Behaviour Changes - Introduction to Applied Behavioural Science and its impact in local government - Presentation by IMPOWER
Debbie Crossan and Geoff Hinks, IMPOWER, made a presentation to the Committee, a copy of which is interleaved
During consideration of the presentation the following main points were made –
· IMPOWER had worked with Local Authorities to develop strategies to change behaviours and develop interventions to do this. Small changes often can make a large impact
· Complex problems – noted that some behavioural changes may work in one situation and not necessarily in others. Local Authorities are seen as a complex problem and there is a need for behavioural science as people do not always act rationally and strategies are needed to deal with this. Communication programmes need to target awareness and there is a need to understand behaviours in order to influence them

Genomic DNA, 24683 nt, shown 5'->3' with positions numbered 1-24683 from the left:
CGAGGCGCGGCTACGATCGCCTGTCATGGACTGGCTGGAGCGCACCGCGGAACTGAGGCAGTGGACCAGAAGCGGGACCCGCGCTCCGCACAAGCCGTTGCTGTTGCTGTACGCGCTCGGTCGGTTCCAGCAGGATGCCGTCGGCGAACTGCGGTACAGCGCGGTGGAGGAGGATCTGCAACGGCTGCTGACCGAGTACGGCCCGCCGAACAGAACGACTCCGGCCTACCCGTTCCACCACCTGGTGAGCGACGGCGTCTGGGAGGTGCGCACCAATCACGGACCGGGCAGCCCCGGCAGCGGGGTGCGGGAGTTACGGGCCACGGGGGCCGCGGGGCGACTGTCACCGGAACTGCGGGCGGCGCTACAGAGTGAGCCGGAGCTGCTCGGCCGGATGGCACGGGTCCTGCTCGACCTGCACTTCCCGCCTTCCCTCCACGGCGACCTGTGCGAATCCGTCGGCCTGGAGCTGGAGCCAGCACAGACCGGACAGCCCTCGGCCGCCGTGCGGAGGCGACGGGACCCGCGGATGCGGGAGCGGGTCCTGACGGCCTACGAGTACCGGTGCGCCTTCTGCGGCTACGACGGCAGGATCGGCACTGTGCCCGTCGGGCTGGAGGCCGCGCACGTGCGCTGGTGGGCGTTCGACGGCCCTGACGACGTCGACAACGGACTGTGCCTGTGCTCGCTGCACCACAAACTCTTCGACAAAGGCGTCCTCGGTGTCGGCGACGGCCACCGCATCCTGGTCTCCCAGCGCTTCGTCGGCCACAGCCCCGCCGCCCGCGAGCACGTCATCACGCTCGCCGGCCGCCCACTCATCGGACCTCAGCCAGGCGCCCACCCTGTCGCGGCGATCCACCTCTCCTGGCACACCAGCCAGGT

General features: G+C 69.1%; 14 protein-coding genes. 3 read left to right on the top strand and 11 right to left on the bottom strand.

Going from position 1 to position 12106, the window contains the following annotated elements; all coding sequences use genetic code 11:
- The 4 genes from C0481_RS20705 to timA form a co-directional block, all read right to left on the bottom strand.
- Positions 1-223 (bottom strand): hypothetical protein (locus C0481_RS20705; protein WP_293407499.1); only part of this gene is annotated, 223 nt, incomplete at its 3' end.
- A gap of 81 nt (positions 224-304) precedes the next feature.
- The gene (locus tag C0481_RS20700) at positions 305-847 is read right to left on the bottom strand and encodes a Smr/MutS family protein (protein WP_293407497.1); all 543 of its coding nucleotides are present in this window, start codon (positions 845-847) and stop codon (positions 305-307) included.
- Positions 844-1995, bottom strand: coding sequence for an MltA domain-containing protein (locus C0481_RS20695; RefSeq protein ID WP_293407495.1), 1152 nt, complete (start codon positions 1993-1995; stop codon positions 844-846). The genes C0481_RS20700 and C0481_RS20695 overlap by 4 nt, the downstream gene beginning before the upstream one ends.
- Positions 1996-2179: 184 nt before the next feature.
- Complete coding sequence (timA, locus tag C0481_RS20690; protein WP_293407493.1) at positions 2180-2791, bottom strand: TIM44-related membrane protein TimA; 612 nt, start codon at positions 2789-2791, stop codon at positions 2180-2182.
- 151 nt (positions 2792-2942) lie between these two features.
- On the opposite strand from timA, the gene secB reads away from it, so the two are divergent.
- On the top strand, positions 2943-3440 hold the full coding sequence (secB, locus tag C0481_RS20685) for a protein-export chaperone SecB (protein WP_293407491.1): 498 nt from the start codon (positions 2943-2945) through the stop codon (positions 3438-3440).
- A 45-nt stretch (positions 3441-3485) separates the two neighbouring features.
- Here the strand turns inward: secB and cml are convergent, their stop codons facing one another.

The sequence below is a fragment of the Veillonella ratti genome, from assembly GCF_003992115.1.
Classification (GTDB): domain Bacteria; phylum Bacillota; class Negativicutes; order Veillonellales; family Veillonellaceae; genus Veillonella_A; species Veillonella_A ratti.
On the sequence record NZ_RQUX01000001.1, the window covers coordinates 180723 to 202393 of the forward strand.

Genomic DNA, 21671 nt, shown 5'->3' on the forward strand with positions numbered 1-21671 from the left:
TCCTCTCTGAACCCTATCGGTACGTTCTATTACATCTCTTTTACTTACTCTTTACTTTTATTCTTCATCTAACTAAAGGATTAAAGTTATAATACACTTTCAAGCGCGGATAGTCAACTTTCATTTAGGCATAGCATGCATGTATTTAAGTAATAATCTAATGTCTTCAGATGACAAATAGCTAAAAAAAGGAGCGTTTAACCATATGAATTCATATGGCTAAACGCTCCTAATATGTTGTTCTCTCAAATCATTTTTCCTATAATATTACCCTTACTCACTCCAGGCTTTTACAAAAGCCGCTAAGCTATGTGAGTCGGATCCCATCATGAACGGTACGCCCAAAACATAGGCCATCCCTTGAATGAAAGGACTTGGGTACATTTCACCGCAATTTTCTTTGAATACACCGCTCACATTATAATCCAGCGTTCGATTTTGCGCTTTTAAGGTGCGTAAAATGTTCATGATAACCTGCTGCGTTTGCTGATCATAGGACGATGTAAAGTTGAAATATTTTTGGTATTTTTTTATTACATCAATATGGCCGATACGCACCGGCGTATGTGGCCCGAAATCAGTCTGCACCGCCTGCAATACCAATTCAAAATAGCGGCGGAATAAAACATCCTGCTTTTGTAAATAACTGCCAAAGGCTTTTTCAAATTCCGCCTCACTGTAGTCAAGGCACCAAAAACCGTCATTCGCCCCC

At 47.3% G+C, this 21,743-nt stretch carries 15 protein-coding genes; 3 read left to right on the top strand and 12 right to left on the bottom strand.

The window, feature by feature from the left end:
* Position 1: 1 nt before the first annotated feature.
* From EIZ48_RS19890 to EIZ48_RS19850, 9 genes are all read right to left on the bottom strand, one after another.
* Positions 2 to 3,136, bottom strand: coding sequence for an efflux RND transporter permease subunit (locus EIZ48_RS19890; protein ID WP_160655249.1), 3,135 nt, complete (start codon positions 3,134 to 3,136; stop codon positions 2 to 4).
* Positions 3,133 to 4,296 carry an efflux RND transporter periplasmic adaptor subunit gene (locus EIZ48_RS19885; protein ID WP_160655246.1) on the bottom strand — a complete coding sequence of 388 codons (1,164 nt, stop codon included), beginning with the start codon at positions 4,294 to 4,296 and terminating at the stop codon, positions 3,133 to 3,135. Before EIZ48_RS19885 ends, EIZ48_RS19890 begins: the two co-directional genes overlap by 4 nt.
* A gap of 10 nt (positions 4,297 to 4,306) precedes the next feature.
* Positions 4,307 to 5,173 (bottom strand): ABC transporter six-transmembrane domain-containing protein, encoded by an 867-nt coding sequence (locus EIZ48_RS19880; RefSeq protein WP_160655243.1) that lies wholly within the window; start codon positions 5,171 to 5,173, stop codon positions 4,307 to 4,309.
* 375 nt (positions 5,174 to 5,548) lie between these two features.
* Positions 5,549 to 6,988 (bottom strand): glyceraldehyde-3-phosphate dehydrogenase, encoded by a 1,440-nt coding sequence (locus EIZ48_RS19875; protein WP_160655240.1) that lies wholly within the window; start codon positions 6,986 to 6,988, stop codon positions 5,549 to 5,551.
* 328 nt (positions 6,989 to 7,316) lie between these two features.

· Behavioural science tools – a number of these are used to solve complex problems
· Does behaviour matter? COVID has shown that people’s behaviour can be changed and there has been a significant shift in behaviour due to COVID
· Important issues – there needs to be compliance with behavioural change e.g. wearing of face masks, and COVID has presented the opportunity to implement change. A survey has indicated that two thirds of people feel that climate change is as important as COVID
· Is it ethical to change behaviour? Choices can be presented to people to influence the one that is taken, it is about the right thing to do at the time whilst letting people actually make the choice – examples are the ‘eyes’ campaign and other initiatives as highlighted in the Brent slide